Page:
Fewer Americans are dying from infectious diseases compared to three decades ago, but the outcome gap between rural and urban areas of the country has widened, according to a new study.
Deaths from infectious diseases decreased by 18% in the U.S. between 1980 and 2014, according to a study published Tuesday in JAMA, dropping from 42 deaths per 100,000 people to 34 deaths per 100,000.
But rural counties aren't seeing the same improvements in infectious disease mortality as their urban counterparts, researchers found. One of the biggest drivers of that inequality is the steady decline in access to healthcare services in many rural areas.
"As a country we are doing much better, but certain counties are still lagging behind and are in fact getting worse," said study co-author Ali Mokdad, professor of global health and epidemiology at the University of Washington School of Public Health.
Lower respiratory infection was the leading cause of mortality in 2014, accounting for more than 78% of all infectious disease deaths that year. Such infections can include conditions commonly caused by environmental pollutants such as pneumonia, bronchitis and asthma.
Lower respiratory infection also had the largest mortality disparities. Counties ranked in the lower 10th percentile had an average of only 18 deaths for every 100,000 people while counties that ranked in the 90th percentile had 43 deaths per 100,000.
A 2017 Centers for Diseases Control and Prevention report found death rates for heart disease, cancer, unintentional injury, chronic lower respiratory disease and stroke were all higher in rural areas compared to urban environments. Like Tuesday's study, the CDC report suggested a combination of limited healthcare access and a higher frequency of health-risk behaviors were major contributors to those outcomes.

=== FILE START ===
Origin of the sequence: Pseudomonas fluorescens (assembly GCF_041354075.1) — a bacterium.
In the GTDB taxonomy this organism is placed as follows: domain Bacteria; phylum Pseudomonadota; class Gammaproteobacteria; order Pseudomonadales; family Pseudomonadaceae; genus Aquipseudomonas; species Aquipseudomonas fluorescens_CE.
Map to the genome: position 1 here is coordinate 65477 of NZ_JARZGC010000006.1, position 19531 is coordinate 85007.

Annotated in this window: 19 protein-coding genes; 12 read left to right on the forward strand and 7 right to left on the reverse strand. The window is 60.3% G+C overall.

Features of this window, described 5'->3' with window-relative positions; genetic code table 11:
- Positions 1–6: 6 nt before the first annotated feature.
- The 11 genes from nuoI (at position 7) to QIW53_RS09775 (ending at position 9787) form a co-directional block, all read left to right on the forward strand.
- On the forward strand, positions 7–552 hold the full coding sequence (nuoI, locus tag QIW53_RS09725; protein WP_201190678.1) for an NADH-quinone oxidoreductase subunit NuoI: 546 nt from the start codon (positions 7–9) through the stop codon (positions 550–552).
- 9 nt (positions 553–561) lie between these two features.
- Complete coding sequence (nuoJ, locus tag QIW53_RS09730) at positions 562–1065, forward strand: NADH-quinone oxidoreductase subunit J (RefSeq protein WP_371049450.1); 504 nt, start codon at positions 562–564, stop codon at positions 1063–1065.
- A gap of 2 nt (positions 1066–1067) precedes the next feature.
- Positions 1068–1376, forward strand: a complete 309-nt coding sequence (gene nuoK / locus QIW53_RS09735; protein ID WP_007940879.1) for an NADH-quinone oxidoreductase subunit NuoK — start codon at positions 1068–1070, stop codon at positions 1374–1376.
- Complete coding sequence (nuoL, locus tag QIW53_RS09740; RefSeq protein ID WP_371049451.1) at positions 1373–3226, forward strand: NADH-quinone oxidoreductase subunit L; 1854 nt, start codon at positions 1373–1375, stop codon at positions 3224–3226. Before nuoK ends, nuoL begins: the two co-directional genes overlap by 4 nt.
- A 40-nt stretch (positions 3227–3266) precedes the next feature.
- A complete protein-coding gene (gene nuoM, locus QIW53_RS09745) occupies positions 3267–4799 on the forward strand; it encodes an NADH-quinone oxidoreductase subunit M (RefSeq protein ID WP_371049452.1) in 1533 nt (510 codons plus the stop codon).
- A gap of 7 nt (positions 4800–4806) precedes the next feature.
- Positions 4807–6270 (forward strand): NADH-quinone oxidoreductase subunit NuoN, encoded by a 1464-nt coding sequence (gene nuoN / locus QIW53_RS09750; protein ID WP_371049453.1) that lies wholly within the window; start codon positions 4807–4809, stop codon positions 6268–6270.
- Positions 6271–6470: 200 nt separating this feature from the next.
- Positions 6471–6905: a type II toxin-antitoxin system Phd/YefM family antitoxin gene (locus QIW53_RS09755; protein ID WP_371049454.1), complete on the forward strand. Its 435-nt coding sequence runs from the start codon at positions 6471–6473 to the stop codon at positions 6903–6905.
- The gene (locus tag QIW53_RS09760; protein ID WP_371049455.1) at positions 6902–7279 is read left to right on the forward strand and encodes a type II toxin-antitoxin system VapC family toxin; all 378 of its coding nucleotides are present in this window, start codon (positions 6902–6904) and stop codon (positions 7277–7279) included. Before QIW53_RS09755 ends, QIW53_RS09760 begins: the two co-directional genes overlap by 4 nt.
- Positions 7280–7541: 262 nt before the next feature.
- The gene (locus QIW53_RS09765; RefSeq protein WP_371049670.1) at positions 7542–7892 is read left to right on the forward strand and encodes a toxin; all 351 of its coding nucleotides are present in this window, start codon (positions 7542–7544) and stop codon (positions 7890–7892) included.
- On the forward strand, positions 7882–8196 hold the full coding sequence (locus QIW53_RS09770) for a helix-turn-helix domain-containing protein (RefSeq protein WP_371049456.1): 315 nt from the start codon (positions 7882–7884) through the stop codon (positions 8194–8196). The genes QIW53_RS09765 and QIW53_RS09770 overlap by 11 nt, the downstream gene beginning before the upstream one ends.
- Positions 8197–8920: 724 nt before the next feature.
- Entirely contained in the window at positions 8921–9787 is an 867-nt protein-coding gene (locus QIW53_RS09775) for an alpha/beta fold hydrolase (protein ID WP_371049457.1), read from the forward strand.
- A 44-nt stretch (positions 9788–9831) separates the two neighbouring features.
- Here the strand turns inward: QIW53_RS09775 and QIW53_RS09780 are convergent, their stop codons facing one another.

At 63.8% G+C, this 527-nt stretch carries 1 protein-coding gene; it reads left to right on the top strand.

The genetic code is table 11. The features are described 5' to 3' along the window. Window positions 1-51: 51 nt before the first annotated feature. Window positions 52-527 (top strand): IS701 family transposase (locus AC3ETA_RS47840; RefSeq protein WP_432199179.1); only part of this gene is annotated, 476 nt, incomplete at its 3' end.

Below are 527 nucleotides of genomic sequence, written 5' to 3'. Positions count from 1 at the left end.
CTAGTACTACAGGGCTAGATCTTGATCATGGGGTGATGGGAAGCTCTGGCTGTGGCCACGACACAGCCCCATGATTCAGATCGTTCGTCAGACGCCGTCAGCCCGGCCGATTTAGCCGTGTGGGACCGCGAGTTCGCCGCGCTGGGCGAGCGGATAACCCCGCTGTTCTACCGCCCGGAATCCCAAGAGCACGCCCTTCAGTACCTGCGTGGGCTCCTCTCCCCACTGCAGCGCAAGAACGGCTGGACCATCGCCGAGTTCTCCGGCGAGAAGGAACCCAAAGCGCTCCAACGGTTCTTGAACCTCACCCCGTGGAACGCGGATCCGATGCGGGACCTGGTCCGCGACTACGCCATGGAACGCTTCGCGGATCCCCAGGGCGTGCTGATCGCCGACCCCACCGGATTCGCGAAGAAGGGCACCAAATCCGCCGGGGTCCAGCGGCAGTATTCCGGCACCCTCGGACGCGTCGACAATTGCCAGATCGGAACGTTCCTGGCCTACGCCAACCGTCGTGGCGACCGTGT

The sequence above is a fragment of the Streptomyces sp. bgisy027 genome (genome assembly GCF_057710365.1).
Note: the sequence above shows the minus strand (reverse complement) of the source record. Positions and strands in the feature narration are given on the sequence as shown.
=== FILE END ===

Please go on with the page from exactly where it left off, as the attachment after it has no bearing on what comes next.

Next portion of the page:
Mokdad said factors such as lower income level and education, limited access to quality care and higher frequency of health-risk behaviors like smoking, substance use and obesity can usually predict the health outcomes of a community, regardless of the disease.
He said people living in medically underserved areas often go through a vicious cycle of engaging in unhealthy behaviors when they can't access healthcare services consistently or take advantage of preventive services. Such individuals often delay seeking treatment until their condition has become more advanced, reducing their chances of recovery.
"People under stress are more likely to behave badly," Mokdad said.
Mokdad said such societal factors help to explain why so many rural communities have been hit hard by the opioid epidemic in both the high proportion of drug overdose deaths and the number of those who have died from infectious diseases like HIV/AIDS and tuberculosis; both of the latter are heavily concentrated in the Southeast.
Health departments and healthcare providers in rural areas must first identify the specific issues on a neighborhood level in order see significant progress toward improving their health outcomes, said Dr. Jeffery Duchin, public health officer for Seattle and King County in Washington.
"We find that we have basically a 20-year spread in life expectancy between people living in different parts of our county," Duchin said. "So, knowing who's at risk within your county is the most important thing."
Improving healthcare access and quality alone is not enough to address the underlying issues that created such disparities, according to Duchin. He said providers need to look at how they can address non-medical, societal factors such as poverty, crime, lack of stable housing, and food insecurity in order to affect long-term change.
"In order to decrease health disparities across any geographic area, be it a county or our country, we really need to address the upstream drivers of poor health in addition to providing good access to quality medical care to everyone," Duchin said.